Memorial Day: A Remembrance of Brotherhood

Memorial Day: A Remembrance of Brotherhood

Jonathan Espinoza, Associate Editor

Not all brothers are born of familial blood.  The greatest men I have ever known were brothers born of necessity and circumstance.  Our bonds were molded in wartime and sealed with blood and anger and laughter and love.  And as Memorial Day is now upon us, I think about them more and more.  I see their faces, full of resolve.  I hear their laughter, carefree and sincere.  The greatest men I have ever known are no longer with us and it is something that is still hard to grasp.

As a child, I had a very vague idea of what Memorial Day truly meant.  Despite numerous family members serving in almost all branches of service, the enormity of the day was lost on me.  10 years ago this December is when the realities of war kicked in my front door and changed my life forever.

You never really get the chance to mourn while you are deployed.  Tears are shed, you get pissed as hell but you drive on.  You tamp down that sadness and sorrow and parcel it up nice and neat and stow it away in the deepest part of your mind and focus on the mission at hand.  But you do it for them, you do it because you know, without a shadow of a doubt, that those men, those who died for their country, are the greatest men you will ever know.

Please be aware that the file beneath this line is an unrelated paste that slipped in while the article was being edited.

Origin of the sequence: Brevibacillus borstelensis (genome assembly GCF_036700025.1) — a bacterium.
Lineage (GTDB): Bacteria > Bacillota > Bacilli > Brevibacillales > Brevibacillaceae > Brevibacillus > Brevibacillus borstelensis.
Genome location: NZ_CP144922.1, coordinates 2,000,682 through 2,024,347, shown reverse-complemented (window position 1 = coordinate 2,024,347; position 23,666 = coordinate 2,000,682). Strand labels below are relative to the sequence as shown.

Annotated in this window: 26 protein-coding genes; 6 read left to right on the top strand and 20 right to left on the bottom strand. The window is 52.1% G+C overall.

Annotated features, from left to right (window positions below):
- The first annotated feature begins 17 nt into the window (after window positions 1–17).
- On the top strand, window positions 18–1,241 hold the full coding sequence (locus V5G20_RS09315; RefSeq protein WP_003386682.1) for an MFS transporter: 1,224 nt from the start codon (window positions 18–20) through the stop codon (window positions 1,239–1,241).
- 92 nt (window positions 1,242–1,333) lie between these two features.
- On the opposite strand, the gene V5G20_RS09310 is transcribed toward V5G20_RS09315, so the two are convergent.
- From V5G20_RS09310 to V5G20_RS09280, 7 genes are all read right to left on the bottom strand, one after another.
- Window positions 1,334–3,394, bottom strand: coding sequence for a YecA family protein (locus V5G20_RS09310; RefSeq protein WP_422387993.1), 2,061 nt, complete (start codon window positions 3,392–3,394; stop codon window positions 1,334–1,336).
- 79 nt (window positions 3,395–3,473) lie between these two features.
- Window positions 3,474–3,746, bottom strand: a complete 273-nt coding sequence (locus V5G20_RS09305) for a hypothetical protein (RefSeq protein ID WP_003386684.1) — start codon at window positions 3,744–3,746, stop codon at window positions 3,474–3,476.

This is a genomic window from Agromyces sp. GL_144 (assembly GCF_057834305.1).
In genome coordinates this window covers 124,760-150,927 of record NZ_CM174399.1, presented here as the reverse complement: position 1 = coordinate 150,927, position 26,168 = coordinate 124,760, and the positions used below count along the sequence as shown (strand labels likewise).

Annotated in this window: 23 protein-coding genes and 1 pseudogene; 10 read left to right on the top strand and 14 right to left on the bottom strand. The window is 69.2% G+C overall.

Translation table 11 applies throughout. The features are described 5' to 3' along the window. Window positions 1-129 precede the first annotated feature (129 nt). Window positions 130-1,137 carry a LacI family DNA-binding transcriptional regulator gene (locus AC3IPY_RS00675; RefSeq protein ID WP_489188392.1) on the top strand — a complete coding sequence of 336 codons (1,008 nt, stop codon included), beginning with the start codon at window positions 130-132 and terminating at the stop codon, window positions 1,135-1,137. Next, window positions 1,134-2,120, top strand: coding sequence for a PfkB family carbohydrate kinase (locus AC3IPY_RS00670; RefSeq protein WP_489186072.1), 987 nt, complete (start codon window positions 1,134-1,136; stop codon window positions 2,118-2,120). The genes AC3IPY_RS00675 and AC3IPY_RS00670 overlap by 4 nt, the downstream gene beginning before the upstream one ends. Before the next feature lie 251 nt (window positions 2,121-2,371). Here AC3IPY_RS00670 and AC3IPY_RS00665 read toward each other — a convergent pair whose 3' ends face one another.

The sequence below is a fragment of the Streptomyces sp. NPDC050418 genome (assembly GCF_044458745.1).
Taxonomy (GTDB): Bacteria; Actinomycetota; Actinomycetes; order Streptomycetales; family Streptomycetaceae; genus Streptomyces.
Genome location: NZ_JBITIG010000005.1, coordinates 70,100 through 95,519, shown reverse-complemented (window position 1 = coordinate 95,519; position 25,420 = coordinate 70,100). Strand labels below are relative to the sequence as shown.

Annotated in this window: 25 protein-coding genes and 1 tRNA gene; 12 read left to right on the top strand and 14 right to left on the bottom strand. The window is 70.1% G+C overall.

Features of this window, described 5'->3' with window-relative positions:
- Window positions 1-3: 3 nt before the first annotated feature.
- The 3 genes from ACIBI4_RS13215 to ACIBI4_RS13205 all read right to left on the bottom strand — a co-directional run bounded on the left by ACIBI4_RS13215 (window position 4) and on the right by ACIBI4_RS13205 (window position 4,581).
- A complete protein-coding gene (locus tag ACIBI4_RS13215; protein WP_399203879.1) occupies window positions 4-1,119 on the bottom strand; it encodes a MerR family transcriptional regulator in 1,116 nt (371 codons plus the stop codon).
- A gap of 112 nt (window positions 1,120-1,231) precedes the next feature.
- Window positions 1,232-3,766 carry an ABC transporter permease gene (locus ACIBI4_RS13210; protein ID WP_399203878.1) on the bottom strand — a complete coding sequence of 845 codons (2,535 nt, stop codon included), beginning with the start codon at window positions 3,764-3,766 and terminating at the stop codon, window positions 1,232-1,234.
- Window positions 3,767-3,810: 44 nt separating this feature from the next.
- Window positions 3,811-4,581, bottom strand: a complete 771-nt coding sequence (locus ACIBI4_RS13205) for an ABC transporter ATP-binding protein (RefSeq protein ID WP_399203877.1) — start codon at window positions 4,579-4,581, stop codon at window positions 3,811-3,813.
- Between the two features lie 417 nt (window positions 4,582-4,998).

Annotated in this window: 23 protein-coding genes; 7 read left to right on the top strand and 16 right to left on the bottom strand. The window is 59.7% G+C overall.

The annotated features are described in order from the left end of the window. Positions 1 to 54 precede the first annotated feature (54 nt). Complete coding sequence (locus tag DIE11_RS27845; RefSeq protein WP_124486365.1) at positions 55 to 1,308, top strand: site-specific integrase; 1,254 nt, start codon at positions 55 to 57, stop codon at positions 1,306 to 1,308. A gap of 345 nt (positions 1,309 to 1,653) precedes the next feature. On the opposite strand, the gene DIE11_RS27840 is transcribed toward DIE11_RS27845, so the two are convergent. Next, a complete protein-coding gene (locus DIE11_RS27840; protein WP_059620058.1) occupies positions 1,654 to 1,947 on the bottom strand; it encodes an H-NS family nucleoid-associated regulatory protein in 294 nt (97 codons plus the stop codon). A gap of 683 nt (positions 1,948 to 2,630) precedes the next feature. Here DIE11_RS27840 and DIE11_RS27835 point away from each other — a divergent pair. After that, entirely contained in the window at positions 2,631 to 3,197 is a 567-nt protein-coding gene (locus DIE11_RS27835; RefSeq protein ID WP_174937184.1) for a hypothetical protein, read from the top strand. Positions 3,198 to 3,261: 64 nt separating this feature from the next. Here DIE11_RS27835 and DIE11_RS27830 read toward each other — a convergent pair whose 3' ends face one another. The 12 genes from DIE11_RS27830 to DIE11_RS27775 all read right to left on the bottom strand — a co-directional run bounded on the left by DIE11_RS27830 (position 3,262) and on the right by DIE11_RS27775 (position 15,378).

How do you honor the fallen?  Is it with words of gratitude?  Prayers to your god?  There is no right way.  For me, at least, I remember the enormity of their presence.  Memorial Day is about the fallen, those who have given their life, but also, for me in particular, it is about the men who taught me what a true hero is.  I honor my brothers by remembering them.  I honor them by trying to live a life of integrity and honesty.  I honor them because they are the greatest men I have ever known. If you’ve recently lost someone dear to you as well, it’s nice to commemorate them with memorials like flat grave markers.


If you are able,
save them a place
inside of you
and save one backward glance
when you are leaving
for the places they can
no longer go.
Be not ashamed to say
you loved them,
though you may
or may not have always.
Take what they have left
and what they have taught you
with their dying
and keep it with your own.
And in that time
when men decide and feel safe
to call the war insane,
take one moment to embrace
those gentle heroes
you left behind.

– Major Michael Davis O’Donnell